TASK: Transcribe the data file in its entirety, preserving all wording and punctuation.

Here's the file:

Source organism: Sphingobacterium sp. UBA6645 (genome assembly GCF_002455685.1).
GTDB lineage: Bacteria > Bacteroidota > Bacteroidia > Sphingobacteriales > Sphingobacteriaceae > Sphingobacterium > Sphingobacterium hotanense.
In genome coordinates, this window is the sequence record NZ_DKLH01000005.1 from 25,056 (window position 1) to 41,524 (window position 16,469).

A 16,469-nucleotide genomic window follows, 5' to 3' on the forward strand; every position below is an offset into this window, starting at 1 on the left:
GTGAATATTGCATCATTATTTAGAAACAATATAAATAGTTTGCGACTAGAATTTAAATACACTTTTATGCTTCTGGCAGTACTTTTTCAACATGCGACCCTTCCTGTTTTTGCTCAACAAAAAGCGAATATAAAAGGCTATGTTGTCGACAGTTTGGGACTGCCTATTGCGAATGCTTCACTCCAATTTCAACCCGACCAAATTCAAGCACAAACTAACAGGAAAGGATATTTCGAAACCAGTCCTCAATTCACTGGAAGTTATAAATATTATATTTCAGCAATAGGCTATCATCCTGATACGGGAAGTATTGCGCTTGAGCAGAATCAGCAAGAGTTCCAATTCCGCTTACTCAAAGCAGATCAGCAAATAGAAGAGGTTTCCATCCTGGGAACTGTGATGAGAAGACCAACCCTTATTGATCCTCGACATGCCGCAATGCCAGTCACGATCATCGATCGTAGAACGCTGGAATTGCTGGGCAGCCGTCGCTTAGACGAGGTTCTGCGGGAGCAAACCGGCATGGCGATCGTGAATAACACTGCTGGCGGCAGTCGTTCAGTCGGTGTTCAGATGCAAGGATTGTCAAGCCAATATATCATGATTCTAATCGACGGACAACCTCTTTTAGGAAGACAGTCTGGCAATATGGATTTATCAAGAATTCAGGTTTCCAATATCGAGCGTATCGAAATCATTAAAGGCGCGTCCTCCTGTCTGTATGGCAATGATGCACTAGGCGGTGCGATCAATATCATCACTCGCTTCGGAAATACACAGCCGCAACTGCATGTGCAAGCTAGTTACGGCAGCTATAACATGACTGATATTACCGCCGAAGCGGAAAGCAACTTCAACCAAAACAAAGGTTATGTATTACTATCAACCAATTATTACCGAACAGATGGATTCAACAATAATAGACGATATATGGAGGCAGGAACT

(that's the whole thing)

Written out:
Source organism: Sphingobacterium sp. UBA6645 (genome assembly GCF_002455685.1).
GTDB lineage: Bacteria > Bacteroidota > Bacteroidia > Sphingobacteriales > Sphingobacteriaceae > Sphingobacterium > Sphingobacterium hotanense.
In genome coordinates, this window is the sequence record NZ_DKLH01000005.1 from 25,056 (window position 1) to 41,524 (window position 16,469).

A 16,469-nucleotide genomic window follows, 5' to 3' on the forward strand; every position below is an offset into this window, starting at 1 on the left:
GTGAATATTGCATCATTATTTAGAAACAATATAAATAGTTTGCGACTAGAATTTAAATACACTTTTATGCTTCTGGCAGTACTTTTTCAACATGCGACCCTTCCTGTTTTTGCTCAACAAAAAGCGAATATAAAAGGCTATGTTGTCGACAGTTTGGGACTGCCTATTGCGAATGCTTCACTCCAATTTCAACCCGACCAAATTCAAGCACAAACTAACAGGAAAGGATATTTCGAAACCAGTCCTCAATTCACTGGAAGTTATAAATATTATATTTCAGCAATAGGCTATCATCCTGATACGGGAAGTATTGCGCTTGAGCAGAATCAGCAAGAGTTCCAATTCCGCTTACTCAAAGCAGATCAGCAAATAGAAGAGGTTTCCATCCTGGGAACTGTGATGAGAAGACCAACCCTTATTGATCCTCGACATGCCGCAATGCCAGTCACGATCATCGATCGTAGAACGCTGGAATTGCTGGGCAGCCGTCGCTTAGACGAGGTTCTGCGGGAGCAAACCGGCATGGCGATCGTGAATAACACTGCTGGCGGCAGTCGTTCAGTCGGTGTTCAGATGCAAGGATTGTCAAGCCAATATATCATGATTCTAATCGACGGACAACCTCTTTTAGGAAGACAGTCTGGCAATATGGATTTATCAAGAATTCAGGTTTCCAATATCGAGCGTATCGAAATCATTAAAGGCGCGTCCTCCTGTCTGTATGGCAATGATGCACTAGGCGGTGCGATCAATATCATCACTCGCTTCGGAAATACACAGCCGCAACTGCATGTGCAAGCTAGTTACGGCAGCTATAACATGACTGATATTACCGCCGAAGCGGAAAGCAACTTCAACCAAAACAAAGGTTATGTATTACTATCAACCAATTATTACCGAACAGATGGATTCAACAATAATAGACGATATATGGAGGCAGGAACT